The only requirement to open and contribute to a traditional IRA is that you must have taxable compensation and be under age 70-and-a-half. So as we steam into the 2013 tax season let’s look at the history of the IRA and some guidelines that may help our clients better prepare for the future while managing their assets and income today.
What is an IRA?
Established by the Federal Government, an IRA is an Individual Retirement Account. It is a method to encourage retirement savings.
Timeline of IRAs
1974 Introduced with enactment of the Employee Retirement Income Security Act (ERISA).
- Initial program restricted IRAs to workers not covered by a qualified employment-based retirement plan.
- Maximum contribution was $1,500.
1981 Economic Recovery Tax Act allowed all taxpayers under the age of 70-and-a-half to contribute to an IRA, regardless of their coverage under a qualified plan.
- Maximum annual contribution rose to $2,000.
- Allowed participants to contribute $250 on behalf of a non-working spouse.
1986 The Tax Reform Act of 1986 reversed the trend toward expanded participation by phasing out the deduction for IRA contributions among higher-earning workers who are covered by an employment-based retirement plan themselves or who have a covered spouse.
1996 Small Business Job Protection Act 1996 raised the limit on contributions on behalf of non-working spouses from $250 to $2,000.
1997 Taxpayer Relief Act of 1997 created Roth IRAs. Purpose was to encourage retirement savings.
2001 Economic Growth and Tax Relief Reconciliation Act of 2001 (EGTRRA) raised limits on contributions beginning in 2002 and allowed “catch-up” contributions by people ages 50 and above.
2006 Congress makes it easier for high-income taxpayers to contribute to Roth IRAs.
Types of IRAs
Contributions are often tax-deductible. All transactions and earnings within the IRA have no tax impact and withdrawals at retirement are taxed as income.
Contributions are made with after-tax assets. All transactions within the IRA have no tax impact, and withdrawals are usually tax free.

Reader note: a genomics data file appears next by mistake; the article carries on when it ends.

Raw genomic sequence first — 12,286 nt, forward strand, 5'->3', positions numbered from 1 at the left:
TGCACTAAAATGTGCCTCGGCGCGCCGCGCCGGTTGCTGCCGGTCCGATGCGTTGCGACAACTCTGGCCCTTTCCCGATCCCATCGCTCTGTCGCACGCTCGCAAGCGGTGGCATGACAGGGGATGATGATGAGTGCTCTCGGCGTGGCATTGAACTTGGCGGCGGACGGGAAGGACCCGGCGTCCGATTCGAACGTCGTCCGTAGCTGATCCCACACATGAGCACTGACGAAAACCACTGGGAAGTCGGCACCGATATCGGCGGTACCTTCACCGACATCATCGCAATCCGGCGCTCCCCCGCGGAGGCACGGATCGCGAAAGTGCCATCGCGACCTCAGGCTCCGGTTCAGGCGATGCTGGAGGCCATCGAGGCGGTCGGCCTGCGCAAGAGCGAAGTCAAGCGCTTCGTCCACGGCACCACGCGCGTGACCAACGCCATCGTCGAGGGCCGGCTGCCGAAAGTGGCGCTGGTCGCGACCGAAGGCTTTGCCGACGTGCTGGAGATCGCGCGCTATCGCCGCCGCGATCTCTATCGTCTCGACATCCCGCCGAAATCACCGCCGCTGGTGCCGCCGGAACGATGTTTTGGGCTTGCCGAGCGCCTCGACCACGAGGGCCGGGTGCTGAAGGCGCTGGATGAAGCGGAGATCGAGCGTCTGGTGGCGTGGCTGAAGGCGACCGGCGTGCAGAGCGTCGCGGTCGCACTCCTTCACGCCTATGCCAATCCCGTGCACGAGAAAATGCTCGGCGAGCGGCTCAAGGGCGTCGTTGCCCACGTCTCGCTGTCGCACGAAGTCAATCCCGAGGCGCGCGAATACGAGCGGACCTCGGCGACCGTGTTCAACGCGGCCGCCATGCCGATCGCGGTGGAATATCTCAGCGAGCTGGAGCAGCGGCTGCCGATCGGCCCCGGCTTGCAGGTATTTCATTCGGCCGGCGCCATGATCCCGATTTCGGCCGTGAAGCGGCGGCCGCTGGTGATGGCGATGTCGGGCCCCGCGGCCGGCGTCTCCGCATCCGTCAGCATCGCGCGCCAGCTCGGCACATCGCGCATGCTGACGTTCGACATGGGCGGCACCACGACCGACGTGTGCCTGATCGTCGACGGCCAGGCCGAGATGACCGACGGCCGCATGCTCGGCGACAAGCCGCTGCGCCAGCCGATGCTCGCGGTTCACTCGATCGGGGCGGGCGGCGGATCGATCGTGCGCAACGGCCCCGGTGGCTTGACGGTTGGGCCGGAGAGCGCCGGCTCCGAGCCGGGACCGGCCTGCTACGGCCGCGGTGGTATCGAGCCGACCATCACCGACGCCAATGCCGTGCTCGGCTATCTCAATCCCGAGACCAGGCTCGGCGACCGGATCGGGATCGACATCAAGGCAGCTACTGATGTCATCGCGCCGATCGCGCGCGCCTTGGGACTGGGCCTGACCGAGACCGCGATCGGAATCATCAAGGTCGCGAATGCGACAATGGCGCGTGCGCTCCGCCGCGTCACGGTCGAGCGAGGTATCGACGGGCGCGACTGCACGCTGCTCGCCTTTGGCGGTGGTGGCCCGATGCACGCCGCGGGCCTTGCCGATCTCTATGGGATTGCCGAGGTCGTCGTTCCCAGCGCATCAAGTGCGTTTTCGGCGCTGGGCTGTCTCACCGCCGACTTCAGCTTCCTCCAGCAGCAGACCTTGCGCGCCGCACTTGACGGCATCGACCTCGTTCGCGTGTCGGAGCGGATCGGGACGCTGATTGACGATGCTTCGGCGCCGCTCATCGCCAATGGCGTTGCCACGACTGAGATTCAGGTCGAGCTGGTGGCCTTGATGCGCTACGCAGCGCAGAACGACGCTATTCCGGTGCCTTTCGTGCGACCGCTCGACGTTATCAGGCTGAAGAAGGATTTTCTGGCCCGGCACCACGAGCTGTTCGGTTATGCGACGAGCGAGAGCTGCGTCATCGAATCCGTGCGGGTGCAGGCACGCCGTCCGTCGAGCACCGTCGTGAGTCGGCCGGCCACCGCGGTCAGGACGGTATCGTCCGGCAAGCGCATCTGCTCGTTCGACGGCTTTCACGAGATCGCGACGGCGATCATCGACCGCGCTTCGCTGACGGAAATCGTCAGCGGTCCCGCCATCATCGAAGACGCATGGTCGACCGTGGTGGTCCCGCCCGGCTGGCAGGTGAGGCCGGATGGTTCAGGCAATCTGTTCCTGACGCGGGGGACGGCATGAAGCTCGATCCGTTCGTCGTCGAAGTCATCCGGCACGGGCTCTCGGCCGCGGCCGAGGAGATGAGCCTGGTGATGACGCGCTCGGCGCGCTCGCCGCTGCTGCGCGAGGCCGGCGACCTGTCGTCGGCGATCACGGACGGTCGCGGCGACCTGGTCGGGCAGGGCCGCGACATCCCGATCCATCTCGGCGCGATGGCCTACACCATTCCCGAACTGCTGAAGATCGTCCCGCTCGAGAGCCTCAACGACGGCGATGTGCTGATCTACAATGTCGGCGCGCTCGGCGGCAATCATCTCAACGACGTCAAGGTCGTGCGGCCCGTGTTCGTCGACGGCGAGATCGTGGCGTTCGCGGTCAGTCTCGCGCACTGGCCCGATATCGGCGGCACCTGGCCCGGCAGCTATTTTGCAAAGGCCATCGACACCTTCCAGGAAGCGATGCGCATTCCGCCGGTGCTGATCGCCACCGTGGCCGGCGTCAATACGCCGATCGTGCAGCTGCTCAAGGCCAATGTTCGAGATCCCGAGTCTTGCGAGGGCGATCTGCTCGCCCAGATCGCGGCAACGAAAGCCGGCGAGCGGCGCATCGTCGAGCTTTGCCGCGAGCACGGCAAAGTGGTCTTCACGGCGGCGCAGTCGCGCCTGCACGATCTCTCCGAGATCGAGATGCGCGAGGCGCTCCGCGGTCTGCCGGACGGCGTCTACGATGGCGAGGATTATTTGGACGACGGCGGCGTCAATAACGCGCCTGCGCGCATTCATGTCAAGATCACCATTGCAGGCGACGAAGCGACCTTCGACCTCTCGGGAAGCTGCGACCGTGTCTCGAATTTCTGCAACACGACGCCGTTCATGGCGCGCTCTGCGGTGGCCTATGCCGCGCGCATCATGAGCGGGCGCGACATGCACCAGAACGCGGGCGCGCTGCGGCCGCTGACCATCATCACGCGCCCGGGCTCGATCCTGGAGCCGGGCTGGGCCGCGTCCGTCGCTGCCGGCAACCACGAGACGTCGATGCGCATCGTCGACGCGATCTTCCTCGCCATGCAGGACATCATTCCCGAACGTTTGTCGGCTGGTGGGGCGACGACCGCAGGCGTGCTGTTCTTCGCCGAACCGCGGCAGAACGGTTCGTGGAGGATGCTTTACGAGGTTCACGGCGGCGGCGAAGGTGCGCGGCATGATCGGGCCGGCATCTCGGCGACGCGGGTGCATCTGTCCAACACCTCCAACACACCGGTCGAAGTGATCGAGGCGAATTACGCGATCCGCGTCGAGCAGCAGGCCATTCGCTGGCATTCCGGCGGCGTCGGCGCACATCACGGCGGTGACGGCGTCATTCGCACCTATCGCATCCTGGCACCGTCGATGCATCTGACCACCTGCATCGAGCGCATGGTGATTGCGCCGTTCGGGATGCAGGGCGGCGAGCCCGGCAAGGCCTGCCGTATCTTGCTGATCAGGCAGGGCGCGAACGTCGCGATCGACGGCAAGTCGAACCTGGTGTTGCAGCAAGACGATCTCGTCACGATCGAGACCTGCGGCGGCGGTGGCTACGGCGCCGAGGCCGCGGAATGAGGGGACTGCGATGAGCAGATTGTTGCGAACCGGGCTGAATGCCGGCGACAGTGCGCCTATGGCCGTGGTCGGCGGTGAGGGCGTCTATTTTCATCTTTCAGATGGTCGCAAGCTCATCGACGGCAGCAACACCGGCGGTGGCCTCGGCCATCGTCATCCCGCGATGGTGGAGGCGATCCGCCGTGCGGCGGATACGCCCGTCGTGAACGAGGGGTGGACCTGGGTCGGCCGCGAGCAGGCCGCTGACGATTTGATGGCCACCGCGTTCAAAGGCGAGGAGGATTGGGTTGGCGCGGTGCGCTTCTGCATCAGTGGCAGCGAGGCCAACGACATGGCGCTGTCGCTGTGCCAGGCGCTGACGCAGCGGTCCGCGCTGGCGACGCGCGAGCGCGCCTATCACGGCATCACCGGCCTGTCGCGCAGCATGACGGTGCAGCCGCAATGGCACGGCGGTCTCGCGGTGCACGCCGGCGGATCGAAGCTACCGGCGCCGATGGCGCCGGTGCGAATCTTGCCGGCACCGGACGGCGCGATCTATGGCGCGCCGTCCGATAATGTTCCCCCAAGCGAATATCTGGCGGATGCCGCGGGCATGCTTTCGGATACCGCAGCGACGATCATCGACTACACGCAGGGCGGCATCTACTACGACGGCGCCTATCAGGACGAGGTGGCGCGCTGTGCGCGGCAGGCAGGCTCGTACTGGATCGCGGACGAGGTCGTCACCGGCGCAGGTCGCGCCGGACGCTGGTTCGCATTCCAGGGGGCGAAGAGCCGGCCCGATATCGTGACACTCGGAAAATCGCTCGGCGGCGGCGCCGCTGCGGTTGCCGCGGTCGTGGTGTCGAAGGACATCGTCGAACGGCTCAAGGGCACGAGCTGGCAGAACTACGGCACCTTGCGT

SEP – Simplified Employee Pension – is a provision that allows an employer to make retirement plan contributions into a Traditional IRA established in the employee’s name, instead of to a pension fund account in the company’s name.
SIMPLE IRA – Savings Incentive Match Plan for Employees IRA– is a simplified employee pension plan that allows both employer and employee contributions, similar to a 401(k) plan, but with lower contribution limits and simpler administration.
Traditional vs. Roth IRA
For a spouse who does not participate in an employer-sponsored plan, contributions to a Traditional IRA are:
- Fully deductible for married couples with modified adjusted gross income (MAGI) of $173,000 or less for tax year 2012 and $178,000 or less for tax year 2013.
- Partially deductible for married couples with a MAGI of more than $173,000 and less than $183,000 for tax year 2012 and more than $178,000 and less than $188,000 for tax year 2013.
Married couples with a MAGI of $183,000 and above for tax year 2012 and $188,000 and above for tax year 2013 may still make, but not deduct, contributions to a Traditional IRA.
Spousal Contributions to Roth IRA
Contributions to a Roth IRA are never tax-deductible; however, contributions and any earnings can potentially grow tax-free for retirement. In order to contribute to a Roth IRA for yourself or your spouse, married couples must have a MAGI of less than $183,000 for tax year 2012 and less than $188,000 for tax year 2013.